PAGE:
Tangler, which also owns the name Laffer Tangler Investments, says the wealth management business is attractive because of the relatively predictability of fee income. “It looks like an annuity,” she says.
This business also has a high profit margin, backed by an overall 20% return on tangible equity. Tangler also likes strong free cash flow, backing a 3.4% dividend yield.
insider buying: A Director Recently Bought $75 Million Worth $63.92 to $72.85.
As crypto goes, so does Coinbase Coin,
This is because the company is a US-based major cryptocurrency exchange. Bitcoin, Ethereum and other cryptocurrencies have fallen by 50% or more since November, with transaction fees reduced. First-quarter revenue fell 53.2% from the prior quarter to $1.16 billion.
On top of that operating costs increased sharply by 111%. This pushed net income into the deep red. The Upshot: Coinbase stock is down 83% since November and recently traded below $62. Down here, a director has said that $75 million is enough to purchase stock.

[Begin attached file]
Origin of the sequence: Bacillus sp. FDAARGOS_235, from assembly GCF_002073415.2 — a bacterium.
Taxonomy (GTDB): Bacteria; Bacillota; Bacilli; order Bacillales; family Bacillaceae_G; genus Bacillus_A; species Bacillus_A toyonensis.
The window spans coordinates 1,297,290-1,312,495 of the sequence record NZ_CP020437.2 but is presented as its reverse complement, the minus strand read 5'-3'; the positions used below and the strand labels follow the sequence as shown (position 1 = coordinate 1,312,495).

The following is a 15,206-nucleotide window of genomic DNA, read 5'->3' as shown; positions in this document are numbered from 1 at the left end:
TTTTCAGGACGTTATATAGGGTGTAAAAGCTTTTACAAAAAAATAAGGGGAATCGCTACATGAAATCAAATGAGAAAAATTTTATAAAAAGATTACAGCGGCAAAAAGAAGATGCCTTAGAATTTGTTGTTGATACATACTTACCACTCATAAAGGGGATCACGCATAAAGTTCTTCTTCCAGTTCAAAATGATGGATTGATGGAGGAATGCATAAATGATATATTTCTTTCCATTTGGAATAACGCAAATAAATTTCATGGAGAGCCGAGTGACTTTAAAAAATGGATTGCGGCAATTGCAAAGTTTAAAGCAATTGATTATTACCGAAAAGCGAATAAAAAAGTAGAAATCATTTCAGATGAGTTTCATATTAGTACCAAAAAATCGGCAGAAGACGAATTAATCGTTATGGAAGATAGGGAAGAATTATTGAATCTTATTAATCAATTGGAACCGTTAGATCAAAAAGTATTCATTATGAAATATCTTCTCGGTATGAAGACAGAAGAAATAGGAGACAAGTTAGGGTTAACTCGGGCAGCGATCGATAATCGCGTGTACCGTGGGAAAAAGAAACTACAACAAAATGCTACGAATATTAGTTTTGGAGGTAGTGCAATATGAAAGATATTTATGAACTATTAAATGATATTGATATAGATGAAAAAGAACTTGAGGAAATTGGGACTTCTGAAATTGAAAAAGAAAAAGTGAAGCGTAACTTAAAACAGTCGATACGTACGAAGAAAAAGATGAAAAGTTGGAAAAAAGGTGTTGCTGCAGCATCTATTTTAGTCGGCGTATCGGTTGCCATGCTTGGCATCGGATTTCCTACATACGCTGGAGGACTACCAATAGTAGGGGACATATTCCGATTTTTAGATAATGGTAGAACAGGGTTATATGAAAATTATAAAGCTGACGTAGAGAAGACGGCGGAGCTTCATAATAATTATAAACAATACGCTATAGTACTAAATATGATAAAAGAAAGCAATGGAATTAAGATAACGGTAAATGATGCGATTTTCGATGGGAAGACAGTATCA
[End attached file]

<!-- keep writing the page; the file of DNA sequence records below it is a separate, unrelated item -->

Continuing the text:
What’s the point in accelerating it? Bitcoin and other cryptocurrencies are here to stay, despite regulatory challenges. Morningstar Direct analyst Michael Miller says Coinbase has built a reputation and track record that supports its staying power and high transaction fees. He has a fair value estimate of $131 on the stock, and a potential four out of five star rating.
Unlike other platforms, Coinbase has multiple revenue streams. It acts as an asset custodian and broker, and it provides collateralized loans, a crypto debit card, blockchain infrastructure support, and data analytics. CEO Brian Armstrong says that expanding into new product lines will now be easier due to the crypto recession. “We see the down period as a huge opportunity because we are able to pivot to others to have great talent, get distracted, and let down. We try to do our best during the down period. Let’s try.”
JPMorgan analyst Kenneth Worthington maintains his “overweight” rating, citing Armstrong’s strategy to continue investing in the business, lowering his price target from $258 to $171, even as the tide has turned. . Worthington also likes the company’s strong…
Credit: www.marketwatch.com /